Can Horses get Worms from Eating Hay?

It's official,  winter is well and truly underway ... horse's are being clipped, rugged up and are starting to come in over night. There's really nothing better then turning up at the yard with freezing cold hands and putting them inside your horse's rug ... talk about being warm and toasty! 

When the horses are in over night I supply them with big haynets to keep them occupied during the night, hay which came from our own fields. Which kind of got me wondering, could their be worm larvae or worms hidden within the hay, and even if the larvae are dead, could they cause a parasite problem? Should we be worming hay fed more horse's differently from those kept at grass?

Worms and larvae are typically transmitted in the field where eggs in a horse's poop hatch, become larvae and then climb up a grass stalk where they wait until they are ingested by a horse once again. Once ingested the cycle begins again. But there is only a certain amount of time worm larvae can survive outside of the horse's body and they must complete their life cycle (ie. be ingested) in order to survive. If this doesn't happen they shrivel up and die.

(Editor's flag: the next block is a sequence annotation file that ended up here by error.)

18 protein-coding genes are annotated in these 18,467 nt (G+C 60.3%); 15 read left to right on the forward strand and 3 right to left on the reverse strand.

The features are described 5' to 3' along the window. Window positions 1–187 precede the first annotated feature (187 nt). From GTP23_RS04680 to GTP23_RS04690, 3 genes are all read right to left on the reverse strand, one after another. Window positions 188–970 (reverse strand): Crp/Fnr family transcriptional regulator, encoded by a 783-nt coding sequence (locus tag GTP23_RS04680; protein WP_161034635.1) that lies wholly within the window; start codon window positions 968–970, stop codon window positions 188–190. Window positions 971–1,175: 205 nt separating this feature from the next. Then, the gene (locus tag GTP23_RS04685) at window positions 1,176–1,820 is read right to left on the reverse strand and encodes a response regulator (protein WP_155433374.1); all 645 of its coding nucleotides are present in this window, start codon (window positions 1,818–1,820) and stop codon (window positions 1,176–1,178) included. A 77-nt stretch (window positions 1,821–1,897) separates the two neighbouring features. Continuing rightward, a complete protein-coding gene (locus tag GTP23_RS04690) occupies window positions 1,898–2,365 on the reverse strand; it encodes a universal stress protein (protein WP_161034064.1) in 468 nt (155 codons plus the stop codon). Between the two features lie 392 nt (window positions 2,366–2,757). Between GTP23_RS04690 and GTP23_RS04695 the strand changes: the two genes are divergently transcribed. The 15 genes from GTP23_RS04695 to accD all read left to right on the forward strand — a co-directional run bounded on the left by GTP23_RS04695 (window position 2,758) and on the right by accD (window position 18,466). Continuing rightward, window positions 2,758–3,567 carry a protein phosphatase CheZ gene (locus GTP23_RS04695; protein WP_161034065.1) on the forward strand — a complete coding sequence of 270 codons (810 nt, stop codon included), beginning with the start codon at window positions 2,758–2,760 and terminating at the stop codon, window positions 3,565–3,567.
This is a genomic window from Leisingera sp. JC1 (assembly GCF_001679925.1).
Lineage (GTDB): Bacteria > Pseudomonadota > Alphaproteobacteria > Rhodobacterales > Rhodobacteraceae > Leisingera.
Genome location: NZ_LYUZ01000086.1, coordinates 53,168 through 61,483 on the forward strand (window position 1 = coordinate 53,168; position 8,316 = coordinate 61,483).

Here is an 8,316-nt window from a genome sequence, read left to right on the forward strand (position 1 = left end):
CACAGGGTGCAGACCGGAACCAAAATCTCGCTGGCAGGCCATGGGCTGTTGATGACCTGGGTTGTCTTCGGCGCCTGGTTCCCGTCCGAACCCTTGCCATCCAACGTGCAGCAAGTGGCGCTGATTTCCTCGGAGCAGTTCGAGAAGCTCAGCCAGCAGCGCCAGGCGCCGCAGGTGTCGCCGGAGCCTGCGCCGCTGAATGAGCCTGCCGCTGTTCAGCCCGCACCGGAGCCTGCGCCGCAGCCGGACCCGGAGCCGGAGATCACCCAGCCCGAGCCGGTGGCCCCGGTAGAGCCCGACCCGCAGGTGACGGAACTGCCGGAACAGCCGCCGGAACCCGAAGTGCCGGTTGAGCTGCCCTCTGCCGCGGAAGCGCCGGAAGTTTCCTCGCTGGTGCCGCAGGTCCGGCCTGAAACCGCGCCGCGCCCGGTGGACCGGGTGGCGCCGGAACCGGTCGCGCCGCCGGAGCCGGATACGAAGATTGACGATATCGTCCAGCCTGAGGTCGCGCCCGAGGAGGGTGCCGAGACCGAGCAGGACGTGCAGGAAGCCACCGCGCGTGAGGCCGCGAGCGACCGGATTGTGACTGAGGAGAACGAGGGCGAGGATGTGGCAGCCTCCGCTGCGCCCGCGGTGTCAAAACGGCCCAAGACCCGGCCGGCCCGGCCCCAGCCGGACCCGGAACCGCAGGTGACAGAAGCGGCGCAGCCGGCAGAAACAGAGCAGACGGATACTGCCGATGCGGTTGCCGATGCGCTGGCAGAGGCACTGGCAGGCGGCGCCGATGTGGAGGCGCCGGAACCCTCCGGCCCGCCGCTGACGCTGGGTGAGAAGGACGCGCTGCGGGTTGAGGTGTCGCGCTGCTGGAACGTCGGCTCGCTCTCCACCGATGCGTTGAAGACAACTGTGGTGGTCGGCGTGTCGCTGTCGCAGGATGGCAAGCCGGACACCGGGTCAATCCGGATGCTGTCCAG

A field should be harrowed frequently and horses should be moved to new pastures 24 - 36 hours after being wormed. This allows time for the worms to be passed through the body but limits the chance of the horse ingesting any of the worm eggs or larvae. 

Since hay takes a good while to grow any larve or eggs that have been on the pasture should be well dead by the time is cut and baled. So in theory even though their may be dead worms within the hay, these should cause no problems and shouldn't affect the horse or cause a worm burden. 

Ahhh at least that's one less thing to worry about! 

Horse worms in poo ... Gross!

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